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Torque Converter 101 - How a Torque Converter Works

Torque Converter

The torque converter is single-handedly responsible for making the modern automatic transmission an affordable reality for automobile buyers. Chances are, if you are driving a car whose transmission shifts for you, it's being done by a torque converter. Understanding how a torque converter works is critical to dealing with most of the issues that will face a mechanic looking at a faulty automatic transmission.

Three Major Parts

The torque converter itself is the doughnut-shaped "pod" that sits in front of the transmission in its bell housing. Inside, three major components are found: a turbine, a stator, and an impeller.

Looking at a torque converter that's been opened, we'll see the impeller at the engine side. That side of the converter is bolted to the flexplate so that the whole torque converter spins with the engine. As it spins, the impeller's blades act as a pump, pushing the fluid inside the torque converter towards the turbine at the far side. The turbine, which basically a reversed impeller, "catches" that fluid as its thrown towards it and spins, turning the transmission which in turn spins the driveshaft/axles and wheels to move the car.

In between the impeller and turbine is a stator. The stator is a smaller wheel and it controls the fluid flow between the impeller and turbine, creating a vortex which improves the efficiency of the fluid flow pattern. It turns in a direction opposite the impeller and turbine thanks to a one-way clutch on its bearing shaft. At idle, the stator is stationary on its shaft and throws fluid back towards the impeller. This means the impeller turns faster than the turbine.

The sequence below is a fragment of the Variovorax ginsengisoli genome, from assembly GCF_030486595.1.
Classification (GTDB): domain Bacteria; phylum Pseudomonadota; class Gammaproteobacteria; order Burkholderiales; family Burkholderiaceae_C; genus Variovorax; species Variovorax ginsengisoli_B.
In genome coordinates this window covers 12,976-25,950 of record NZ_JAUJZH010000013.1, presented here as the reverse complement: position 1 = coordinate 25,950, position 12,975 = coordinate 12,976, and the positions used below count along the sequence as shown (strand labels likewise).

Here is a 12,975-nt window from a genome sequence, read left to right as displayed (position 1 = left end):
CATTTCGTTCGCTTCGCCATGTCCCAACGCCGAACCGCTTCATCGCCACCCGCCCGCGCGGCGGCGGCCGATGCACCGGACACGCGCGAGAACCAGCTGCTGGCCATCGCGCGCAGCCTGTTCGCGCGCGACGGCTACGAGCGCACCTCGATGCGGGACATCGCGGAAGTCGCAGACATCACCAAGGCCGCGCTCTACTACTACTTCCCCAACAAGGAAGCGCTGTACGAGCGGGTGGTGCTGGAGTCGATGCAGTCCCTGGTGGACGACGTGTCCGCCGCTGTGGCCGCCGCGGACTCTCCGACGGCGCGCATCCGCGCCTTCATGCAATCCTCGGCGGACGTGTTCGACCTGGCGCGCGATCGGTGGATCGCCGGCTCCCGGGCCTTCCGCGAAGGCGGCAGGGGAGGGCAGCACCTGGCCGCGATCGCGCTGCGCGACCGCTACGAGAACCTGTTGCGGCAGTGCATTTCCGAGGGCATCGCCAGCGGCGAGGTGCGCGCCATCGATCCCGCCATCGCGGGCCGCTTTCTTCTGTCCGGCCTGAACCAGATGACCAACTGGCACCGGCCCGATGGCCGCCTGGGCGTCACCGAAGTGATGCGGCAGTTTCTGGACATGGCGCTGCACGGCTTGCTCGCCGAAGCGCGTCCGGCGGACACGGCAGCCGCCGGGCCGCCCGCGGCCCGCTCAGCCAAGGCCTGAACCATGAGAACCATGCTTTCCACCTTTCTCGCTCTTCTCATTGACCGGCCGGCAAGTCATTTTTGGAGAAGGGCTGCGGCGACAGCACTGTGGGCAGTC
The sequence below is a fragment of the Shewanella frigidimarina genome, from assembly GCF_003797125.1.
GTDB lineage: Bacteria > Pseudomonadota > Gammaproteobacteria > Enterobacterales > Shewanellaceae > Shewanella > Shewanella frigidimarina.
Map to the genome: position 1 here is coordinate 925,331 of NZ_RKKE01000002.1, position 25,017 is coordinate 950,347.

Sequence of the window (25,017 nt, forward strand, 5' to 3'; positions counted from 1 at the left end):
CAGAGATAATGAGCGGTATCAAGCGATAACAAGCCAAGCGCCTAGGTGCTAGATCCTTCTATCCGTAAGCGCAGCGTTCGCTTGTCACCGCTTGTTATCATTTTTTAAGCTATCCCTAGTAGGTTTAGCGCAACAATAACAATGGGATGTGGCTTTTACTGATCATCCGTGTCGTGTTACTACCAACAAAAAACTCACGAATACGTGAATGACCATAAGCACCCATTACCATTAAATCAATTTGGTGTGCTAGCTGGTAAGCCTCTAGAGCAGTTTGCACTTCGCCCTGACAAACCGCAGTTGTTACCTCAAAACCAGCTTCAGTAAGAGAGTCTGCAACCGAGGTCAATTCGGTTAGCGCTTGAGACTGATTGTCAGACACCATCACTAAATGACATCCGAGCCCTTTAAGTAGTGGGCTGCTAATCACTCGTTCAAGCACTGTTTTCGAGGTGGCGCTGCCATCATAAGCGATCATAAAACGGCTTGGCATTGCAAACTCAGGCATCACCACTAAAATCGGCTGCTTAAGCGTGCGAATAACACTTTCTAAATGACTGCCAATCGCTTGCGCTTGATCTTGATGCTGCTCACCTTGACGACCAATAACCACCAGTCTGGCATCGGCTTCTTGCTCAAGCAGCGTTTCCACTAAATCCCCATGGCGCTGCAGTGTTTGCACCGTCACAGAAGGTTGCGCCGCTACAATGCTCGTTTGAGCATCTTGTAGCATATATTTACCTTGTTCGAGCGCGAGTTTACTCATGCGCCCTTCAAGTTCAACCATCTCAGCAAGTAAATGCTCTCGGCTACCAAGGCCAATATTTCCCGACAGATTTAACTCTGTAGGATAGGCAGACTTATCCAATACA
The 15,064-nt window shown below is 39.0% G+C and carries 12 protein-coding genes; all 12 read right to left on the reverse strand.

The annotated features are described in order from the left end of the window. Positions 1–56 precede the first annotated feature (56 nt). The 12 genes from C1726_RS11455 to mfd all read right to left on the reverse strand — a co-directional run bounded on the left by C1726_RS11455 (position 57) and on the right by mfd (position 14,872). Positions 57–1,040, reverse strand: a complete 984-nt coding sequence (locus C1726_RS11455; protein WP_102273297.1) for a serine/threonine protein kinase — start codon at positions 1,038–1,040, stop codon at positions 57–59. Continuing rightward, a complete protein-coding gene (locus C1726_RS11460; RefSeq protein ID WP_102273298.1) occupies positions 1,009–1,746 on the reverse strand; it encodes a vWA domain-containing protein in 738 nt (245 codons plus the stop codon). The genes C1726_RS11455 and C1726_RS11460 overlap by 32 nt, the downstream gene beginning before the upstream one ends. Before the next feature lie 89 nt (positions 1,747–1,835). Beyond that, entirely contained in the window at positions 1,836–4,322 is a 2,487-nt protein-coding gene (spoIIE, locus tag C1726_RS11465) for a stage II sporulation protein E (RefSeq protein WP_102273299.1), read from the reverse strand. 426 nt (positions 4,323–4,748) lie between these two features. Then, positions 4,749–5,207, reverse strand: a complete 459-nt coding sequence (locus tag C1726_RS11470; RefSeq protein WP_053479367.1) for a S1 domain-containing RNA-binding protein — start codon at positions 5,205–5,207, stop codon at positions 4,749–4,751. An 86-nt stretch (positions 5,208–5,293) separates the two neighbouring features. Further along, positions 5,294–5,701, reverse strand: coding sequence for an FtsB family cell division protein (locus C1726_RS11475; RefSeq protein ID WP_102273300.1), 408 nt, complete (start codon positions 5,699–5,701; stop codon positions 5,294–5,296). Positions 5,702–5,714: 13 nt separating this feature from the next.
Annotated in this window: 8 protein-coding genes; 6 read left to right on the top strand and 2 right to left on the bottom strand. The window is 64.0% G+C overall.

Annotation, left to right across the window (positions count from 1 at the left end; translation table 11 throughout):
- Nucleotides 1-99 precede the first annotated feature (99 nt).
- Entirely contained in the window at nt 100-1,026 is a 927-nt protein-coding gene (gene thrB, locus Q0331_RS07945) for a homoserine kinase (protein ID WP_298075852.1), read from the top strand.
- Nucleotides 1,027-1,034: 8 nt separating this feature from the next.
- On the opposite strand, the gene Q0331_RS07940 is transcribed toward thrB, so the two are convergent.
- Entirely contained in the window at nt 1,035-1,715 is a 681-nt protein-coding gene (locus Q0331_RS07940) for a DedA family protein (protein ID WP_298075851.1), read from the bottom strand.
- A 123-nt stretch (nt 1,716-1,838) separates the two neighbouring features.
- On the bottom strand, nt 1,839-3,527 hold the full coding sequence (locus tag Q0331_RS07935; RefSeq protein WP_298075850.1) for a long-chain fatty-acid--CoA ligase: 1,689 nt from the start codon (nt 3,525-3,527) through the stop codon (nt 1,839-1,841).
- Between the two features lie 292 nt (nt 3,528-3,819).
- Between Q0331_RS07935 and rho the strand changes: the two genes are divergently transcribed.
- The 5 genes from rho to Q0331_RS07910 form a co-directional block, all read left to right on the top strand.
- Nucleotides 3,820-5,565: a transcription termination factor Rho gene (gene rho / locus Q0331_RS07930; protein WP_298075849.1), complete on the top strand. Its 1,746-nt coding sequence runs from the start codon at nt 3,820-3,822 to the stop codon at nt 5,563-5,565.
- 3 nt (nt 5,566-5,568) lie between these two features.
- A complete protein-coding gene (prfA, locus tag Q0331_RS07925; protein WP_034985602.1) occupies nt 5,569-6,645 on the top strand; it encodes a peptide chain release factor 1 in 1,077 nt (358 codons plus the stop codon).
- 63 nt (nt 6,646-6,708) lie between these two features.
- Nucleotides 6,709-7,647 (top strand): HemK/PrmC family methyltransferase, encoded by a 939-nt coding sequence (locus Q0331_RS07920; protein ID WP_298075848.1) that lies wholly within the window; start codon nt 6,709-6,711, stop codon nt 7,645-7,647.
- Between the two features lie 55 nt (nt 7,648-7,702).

As the vehicle speeds up, the stator begins to move as the turbine begins to match the impeller's speed. The fluid driving the impeller from the turbine begins to press from the reverse side, reflecting off the rounded housing and to the stator, which begins to spin. The spinning stator continues the fluid dynamics, eventually creating a speed match between the turbine and impeller.

During most of the torque converter's operation, the impeller and turbine spin at different speeds with the stator acting as the "break" between them to keep that dynamic. So long as the impeller spins at a rate faster than the turbine, torque is multiplied, reducing "gearing" between the engine and the wheels.

Common Torque Converter Problems

The most common problems in a torque converter are in the bearings which separate the components. Bearings between the turbine and stator, the stator and the impeller and the impeller and the outer housing.

Another common problem is the stator's clutch, which can bind or break. The former means the stator freezes in place and never spins, the latter means the stator spins all the time. With a frozen clutch, the transmission will likely overheat. With a free-spinning stator, the car will be sluggish and slow.

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